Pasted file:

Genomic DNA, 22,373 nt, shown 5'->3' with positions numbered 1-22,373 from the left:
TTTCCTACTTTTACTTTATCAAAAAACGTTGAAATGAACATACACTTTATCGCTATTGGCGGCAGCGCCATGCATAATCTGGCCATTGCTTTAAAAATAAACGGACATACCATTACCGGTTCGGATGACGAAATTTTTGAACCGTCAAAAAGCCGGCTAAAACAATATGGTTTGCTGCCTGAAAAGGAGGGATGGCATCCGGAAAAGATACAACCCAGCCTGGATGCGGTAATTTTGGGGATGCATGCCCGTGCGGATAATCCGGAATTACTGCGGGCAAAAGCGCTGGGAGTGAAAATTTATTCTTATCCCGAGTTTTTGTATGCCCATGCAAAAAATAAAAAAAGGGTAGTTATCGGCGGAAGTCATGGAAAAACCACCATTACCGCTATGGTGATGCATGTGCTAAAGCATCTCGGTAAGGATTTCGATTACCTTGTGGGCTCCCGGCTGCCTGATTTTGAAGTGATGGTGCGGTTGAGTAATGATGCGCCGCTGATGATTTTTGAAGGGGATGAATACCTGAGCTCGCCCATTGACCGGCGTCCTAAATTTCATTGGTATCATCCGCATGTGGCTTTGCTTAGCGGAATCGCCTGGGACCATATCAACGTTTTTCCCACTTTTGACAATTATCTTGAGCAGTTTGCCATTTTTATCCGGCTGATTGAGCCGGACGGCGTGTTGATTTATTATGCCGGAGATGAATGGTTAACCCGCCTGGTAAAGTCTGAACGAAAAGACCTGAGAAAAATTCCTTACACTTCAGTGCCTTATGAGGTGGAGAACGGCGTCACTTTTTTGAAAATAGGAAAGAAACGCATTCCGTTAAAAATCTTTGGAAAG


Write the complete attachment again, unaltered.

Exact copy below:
Genomic DNA, 22,373 nt, shown 5'->3' with positions numbered 1-22,373 from the left:
TTTCCTACTTTTACTTTATCAAAAAACGTTGAAATGAACATACACTTTATCGCTATTGGCGGCAGCGCCATGCATAATCTGGCCATTGCTTTAAAAATAAACGGACATACCATTACCGGTTCGGATGACGAAATTTTTGAACCGTCAAAAAGCCGGCTAAAACAATATGGTTTGCTGCCTGAAAAGGAGGGATGGCATCCGGAAAAGATACAACCCAGCCTGGATGCGGTAATTTTGGGGATGCATGCCCGTGCGGATAATCCGGAATTACTGCGGGCAAAAGCGCTGGGAGTGAAAATTTATTCTTATCCCGAGTTTTTGTATGCCCATGCAAAAAATAAAAAAAGGGTAGTTATCGGCGGAAGTCATGGAAAAACCACCATTACCGCTATGGTGATGCATGTGCTAAAGCATCTCGGTAAGGATTTCGATTACCTTGTGGGCTCCCGGCTGCCTGATTTTGAAGTGATGGTGCGGTTGAGTAATGATGCGCCGCTGATGATTTTTGAAGGGGATGAATACCTGAGCTCGCCCATTGACCGGCGTCCTAAATTTCATTGGTATCATCCGCATGTGGCTTTGCTTAGCGGAATCGCCTGGGACCATATCAACGTTTTTCCCACTTTTGACAATTATCTTGAGCAGTTTGCCATTTTTATCCGGCTGATTGAGCCGGACGGCGTGTTGATTTATTATGCCGGAGATGAATGGTTAACCCGCCTGGTAAAGTCTGAACGAAAAGACCTGAGAAAAATTCCTTACACTTCAGTGCCTTATGAGGTGGAGAACGGCGTCACTTTTTTGAAAATAGGAAAGAAACGCATTCCGTTAAAAATCTTTGGAAAG